Was it worth wasting all that time, with all that nonsense, beforehand? Probably not. But we’re here now, approaching the final hurdle of Killing Eve and, despite a lot of mumbling, the final season reaches a satisfying zenith in its penultimate episode. And it’s a brutal, bloody and brilliant diamond in the rough.
Sandra Oh as Eve Polastri. Photo: BBC
Every performance is at the top of their games, as if they’ve been hibernating until now to finally unveil their mettle. Sandra Oh as the titular Eve Polastri is especially striking in this episode, one of her strongest chapters in the entire saga. after her character effectively completes the mission that’s been consuming her for the last few years.
Last week, Eve shot Lars (Ingvar Sigurdsson) – the leader of The Twelve – and faced unenviable scrutiny by Carolyn (Fiona Shaw). She's now on personal detail as a bodyguard somewhere in upmarket London, the location strangely not spelt out with the usual screen-filling titles. But Eve feels a potent anticlimax, her passion deflating in the blink of a bullet. She collapses into guilt and anger and depression, which won’t stop wriggling inside her. Even during a weirdly existential karaoke session.
Villanelle (Jodie Comer) takes a sylvan retreat of sorts with Twelve marksman Gunn (Marie Sophie Ferdane), the one who shot her in the back. The quiet isolation of this cabin in the woods, on a remote Scottish island, provides the vibes of a low-key horror movie. Villanelle wakes up on a haystack and sees a goat staring at her, resembling Robert Eggers’ Puritanical debut film The Witch. Running parallel to this scene, a solitary fisherman floats on the water with an ending that shares DNA with Friday the 13th.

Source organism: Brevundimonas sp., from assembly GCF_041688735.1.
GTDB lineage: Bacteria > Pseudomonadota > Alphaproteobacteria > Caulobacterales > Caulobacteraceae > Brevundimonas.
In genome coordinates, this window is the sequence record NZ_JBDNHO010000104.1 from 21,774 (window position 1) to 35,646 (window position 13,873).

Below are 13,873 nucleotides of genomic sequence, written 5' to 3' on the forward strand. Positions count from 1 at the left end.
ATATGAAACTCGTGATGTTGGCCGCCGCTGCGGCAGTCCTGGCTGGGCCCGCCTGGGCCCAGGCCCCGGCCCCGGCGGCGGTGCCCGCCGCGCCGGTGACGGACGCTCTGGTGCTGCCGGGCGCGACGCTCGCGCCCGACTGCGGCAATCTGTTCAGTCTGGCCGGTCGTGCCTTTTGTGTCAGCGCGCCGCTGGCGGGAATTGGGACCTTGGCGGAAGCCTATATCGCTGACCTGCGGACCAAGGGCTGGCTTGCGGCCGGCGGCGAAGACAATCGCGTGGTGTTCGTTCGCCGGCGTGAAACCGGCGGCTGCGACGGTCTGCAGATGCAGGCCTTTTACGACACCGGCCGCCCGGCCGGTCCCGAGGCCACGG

Comer excels with glorious insanity, balanced perfectly with Ferdane’s violent, introverted, hair-sniffing assassin. This clash of two blonde psychopaths draws out the most entertaining aspects of both characters.
Anjana Visan as Pam. Photo: BBC
Although the relationship between Pam (Anjana Visan) and Konstantin (Kim Bodnia) has been treated as a less intriguing C-story, it’s the section this critic always looks forward to. Their union is starting to look like that between a father and a daughter. Perhaps that newfound chemistry comes too suddenly, but still packs an emotional punch by the end.
Pam starts to feel divided about becoming a Twelve member after discovering what a satisfying life could look like. The innocence of Darren the fairground assistant (Josh Zaré) – so loveable and so useless – eases her murderous tendencies, providing such juicy curiosity around her character.
Although AMC and BBC America are developing a prequel spin-off centred on Carolyn, who delivers another commanding presence in this episode, the honour should really go to Pam. If Pam is wasted, it’d be this season’s greatest sin.
Killing Eve season 4 continues Mondays from 6am on BBC iPlayer and Saturdays at 9:15pm on BBC One.
|What||Killing Eve, season 4 episode 7, BBC review|
11 Apr 22 – 11 Apr 23, ON BBC iPLAYER
16 Apr 22 – 16 Apr 23, ON BBC ONE
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